“And if any one of you shoots one of your own, I guarantee you you’ll be eating nothing but veg-ox for a week.”

A couple of them chuckled at the comment. “But what if you like veg-ox?” one of them said softly.

“Shut up, DeFrank,” Mudunuri said.

“Target in range, LT. Better get strapped in,” Miller said. On screen, Blackwelder could see a massive vessel that was rounded and bulbous on one end and through the middle, but that tapered off toward the tail. Cascading rows of spikes adorned the middle of the craft on both sides. The spikes, rounded at the edge and faintly glowing from their center, could almost be mistaken for fins. In fact, the whole ship had the look of a mutated whale, which reminded Blackwelder of the aquatic life they’d discovered years ago in some of Earth’s more polluted oceans.

Macke nodded and turned to take his seat, the only available one being next to Blackwelder. Blackwelder looked up at Macke; he kept his expression blank, but inside he was laughing. He could see a moment of nervousness sweep over Macke’s face, but he mastered it immediately and took his seat. Blackwelder couldn’t help himself; he found Macke’s discomfort utterly amusing. Raider-1 docked with the Elumerian ship shortly thereafter.

Macke stood up quickly from his seat and grabbed his helmet “Miller, Abernathy, you stay with Raider-1 and monitor us. Mudunuri, you’re with DeFrank. Pazmiño, you’re with Sergeant. Blackwelder and Wine, you’re with me. We’ll split up, clear the ship section by section, and rendezvous on what we’re eighty-seven percent sure is the bridge. Questions?”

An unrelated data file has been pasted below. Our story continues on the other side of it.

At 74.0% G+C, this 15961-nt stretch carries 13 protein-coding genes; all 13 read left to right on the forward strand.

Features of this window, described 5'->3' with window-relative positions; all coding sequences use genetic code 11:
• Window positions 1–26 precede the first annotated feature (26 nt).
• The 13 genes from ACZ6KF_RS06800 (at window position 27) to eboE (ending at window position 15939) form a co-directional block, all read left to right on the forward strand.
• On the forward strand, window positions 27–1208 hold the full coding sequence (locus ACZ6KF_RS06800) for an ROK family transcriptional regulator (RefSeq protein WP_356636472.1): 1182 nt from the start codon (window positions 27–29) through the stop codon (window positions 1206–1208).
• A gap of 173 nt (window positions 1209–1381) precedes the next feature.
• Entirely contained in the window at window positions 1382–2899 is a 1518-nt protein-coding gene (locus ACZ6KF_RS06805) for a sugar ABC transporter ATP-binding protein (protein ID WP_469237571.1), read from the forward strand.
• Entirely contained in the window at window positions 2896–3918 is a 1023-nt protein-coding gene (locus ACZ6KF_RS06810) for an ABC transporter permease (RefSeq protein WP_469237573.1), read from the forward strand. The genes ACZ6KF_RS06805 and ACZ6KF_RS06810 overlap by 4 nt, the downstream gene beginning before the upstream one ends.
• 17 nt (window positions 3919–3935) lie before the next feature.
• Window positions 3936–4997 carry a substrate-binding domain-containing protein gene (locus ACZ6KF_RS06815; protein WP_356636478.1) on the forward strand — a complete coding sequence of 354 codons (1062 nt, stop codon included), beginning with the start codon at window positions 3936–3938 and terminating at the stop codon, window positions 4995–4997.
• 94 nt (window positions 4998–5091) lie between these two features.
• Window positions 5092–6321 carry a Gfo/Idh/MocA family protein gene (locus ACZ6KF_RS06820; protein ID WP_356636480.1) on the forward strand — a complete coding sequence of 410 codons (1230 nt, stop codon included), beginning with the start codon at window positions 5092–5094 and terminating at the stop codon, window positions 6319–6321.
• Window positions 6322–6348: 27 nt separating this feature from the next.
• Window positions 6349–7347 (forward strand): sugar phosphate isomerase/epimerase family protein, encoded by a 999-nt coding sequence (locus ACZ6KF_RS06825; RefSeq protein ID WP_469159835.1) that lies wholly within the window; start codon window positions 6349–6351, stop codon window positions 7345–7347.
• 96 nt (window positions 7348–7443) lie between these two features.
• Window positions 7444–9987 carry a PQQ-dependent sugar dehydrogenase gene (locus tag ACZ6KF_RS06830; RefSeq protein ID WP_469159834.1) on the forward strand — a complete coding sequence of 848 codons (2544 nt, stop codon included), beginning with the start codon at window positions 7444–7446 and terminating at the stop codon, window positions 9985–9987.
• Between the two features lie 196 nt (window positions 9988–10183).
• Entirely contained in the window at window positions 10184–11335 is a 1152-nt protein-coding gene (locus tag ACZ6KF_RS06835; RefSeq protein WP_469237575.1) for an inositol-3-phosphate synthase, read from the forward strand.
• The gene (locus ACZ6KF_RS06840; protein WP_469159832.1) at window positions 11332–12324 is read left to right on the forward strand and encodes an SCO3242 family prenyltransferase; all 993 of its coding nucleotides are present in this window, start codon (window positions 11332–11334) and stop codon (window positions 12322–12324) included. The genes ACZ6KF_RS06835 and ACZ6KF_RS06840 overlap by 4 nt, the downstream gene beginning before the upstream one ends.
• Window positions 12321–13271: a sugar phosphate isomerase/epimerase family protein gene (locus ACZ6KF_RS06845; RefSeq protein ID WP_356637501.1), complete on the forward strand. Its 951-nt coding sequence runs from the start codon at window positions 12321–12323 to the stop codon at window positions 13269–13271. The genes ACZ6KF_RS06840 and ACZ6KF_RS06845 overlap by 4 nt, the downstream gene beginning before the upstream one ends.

Mudunuri opened and closed his mouth. Blackwelder could see the confusion mounting as he childishly raised his hand. “Uh, sir? Normally in the incursion scenarios, I partner with Pazmiño.”

Jumping to his feet, Blackwelder cut across Macke before he could answer. “This isn’t a scenario, dusties! In live missions, you take the orders given to you.” He took a step closer to Macke and leaned in to whisper: “Though, sir, the familiarity of the old pairings may be an advantage for us in this situation. One less thing for them to think about. Unless there’s a particular reason you want to readjust the teams?”

Macke glanced at Abernathy, who was close enough to overhear them. Her expression was quizzical, as she too seemed to be confused by the sudden change in the lineup.

“Besides,” Blackwelder said, “it will be easier for me to keep you alive if I can watch your back.”

“Yeah, okay,” Macke said impatiently. “Old pairings: Mudunuri/ Pazmiño, DeFrank/Wine, and Wellie, you’re with me. Let’s get in there and get this done, people.”

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Meet the Author

Christopher D. J. was born and raised in the South, calling multiple cities home between North Carolina, South Carolina, and Florida, but none more so than Daytona Beach, where he graduated from Mainland High School. Christopher went on to complete his BA at Duke University and his MPW at the University of Southern California. Christopher is the author of Blackwelder: 2164 and Between Two Brothers. He briefly worked in the entertainment industry before turning his attention full-time to higher education; he currently has the pleasure of serving first-year students and families at California State University, Los Angeles as the Assistant Director for New Student and Parent Programs.

Christopher lives in Los Angeles, CA, where he enjoys comic books, movies, cheeseburgers, French fries, and not having to worry about mosquitoes.